The Winterhouse Mysteries: Winterhouse, Book 3

Book review by
Carrie R. Wheadon, Common Sense Media
The Winterhouse Mysteries: Winterhouse, Book 3 Book Poster Image
Last spooky vacation at Winterhouse is well worth the visit.

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A lot or a little?

The parents' guide to what's in this book.

Educational Value

Kids solve puzzles with anagrams (words jumbled to make new words), palindromes (words or phrases spelled the same backward and forward), and stereograms (words or phrases hidden in a picture that reveal themselves when you relax your eyes). Mentions of many curiosities like the camera obscura rebuilt in the last book and the Antikythera mechanism, an ancient computer. Musicians visiting Winterhouse include a Tuvan throat singer and a woman playing the lithophone, a xylophone made of stones.

Positive Messages

Like the first two books, there's an element of good vs. evil. The temptation of great power leads to evil. Caring relationships with friends and family lead to the good path. Norbridge says to Elizabeth, "We never know the influence we might have on other people simply by showing them some kindness, by trying to remain in good spirits as best we can. By not returning hatred with hatred."

Positive Role Models & Representations

More than in the last two books, Elizabeth confides in her grandfather about the mysterious happenings at Winterhouse. When she acts impulsively, she also owns up to it and apologizes. She chooses mercy over vengeance and what's right over what can make her more powerful. Some diversity in the characters: Elizabeth is White. Her best friend Freddy is half-Mexican and the librarian is from Uganda. In this book, an adventurer is half-British, half-Ugandan.

Violence

An elderly person dies and is mourned. A vengeful ghost haunts Winterhouse. A character passes out. Mentions of the loss of Elizabeth's family in a car wreck when she was young and how other members of her extended family died or went missing. Talk of sinister magic that stripped away the health and sanity of its victims.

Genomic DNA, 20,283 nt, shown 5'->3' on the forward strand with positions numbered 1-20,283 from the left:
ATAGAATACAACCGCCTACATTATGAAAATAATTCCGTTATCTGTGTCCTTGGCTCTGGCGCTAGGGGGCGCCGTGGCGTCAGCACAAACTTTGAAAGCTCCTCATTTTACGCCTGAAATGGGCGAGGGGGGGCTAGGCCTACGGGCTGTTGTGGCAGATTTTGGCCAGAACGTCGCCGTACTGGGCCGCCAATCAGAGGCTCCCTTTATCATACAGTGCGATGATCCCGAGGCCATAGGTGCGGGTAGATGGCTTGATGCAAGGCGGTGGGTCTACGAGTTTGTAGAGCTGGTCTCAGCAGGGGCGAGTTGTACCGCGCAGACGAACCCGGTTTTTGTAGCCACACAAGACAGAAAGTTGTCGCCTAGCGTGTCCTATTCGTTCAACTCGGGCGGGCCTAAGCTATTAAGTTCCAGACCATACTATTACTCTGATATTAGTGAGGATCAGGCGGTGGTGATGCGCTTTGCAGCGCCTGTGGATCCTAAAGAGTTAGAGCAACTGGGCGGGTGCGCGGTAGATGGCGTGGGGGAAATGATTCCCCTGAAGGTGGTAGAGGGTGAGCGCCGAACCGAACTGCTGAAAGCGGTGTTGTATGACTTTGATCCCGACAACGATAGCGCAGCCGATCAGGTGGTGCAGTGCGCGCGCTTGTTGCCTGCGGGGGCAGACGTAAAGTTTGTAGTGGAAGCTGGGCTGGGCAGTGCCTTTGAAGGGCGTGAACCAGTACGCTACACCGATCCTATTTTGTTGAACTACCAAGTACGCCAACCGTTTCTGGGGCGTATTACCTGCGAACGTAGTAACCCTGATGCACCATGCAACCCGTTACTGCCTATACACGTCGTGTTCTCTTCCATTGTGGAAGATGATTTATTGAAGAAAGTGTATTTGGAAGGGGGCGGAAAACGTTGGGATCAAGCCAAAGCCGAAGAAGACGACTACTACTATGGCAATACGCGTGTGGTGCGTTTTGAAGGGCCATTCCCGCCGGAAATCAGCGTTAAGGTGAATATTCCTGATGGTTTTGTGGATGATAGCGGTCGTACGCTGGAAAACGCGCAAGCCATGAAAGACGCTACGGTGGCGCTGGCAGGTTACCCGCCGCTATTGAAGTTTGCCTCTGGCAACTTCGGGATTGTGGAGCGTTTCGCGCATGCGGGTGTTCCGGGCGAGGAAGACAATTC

Sex

A peck on the cheek.

Language
Consumerism
Drinking, Drugs & Smoking

What parents need to know

Parents need to know that The Winterhouse Mysteries is the final book in a trilogy set in a remote fancy hotel. Twelve-year-old Elizabeth lives with her grandfather, the hotel's owner, and is becoming more acquainted with the oddities of her magically gifted family that have run Winterhouse for generations. Like the first two books, there are some creepy moments, including one with a vengeful ghost, a parrot that repeats her name at random, and unexplained earthquakes. One elderly character dies and is mourned, and there are mentions of how Elizabeth's parents died in a car crash when she was young. Also similar to the other books, the mystery focuses on puzzles and code-breaking. You'll learn some cool palindromes and anagrams and cross your eyes trying to figure out a few stereograms. Elizabeth has grown as a character since the series began. Here she confides in her grandfather more rather than keeping so many secrets. She also chooses mercy over vengeance and what's right over what can make her more powerful. Her grandfather explains to Elizabeth why he chooses to be kind, even when it's difficult.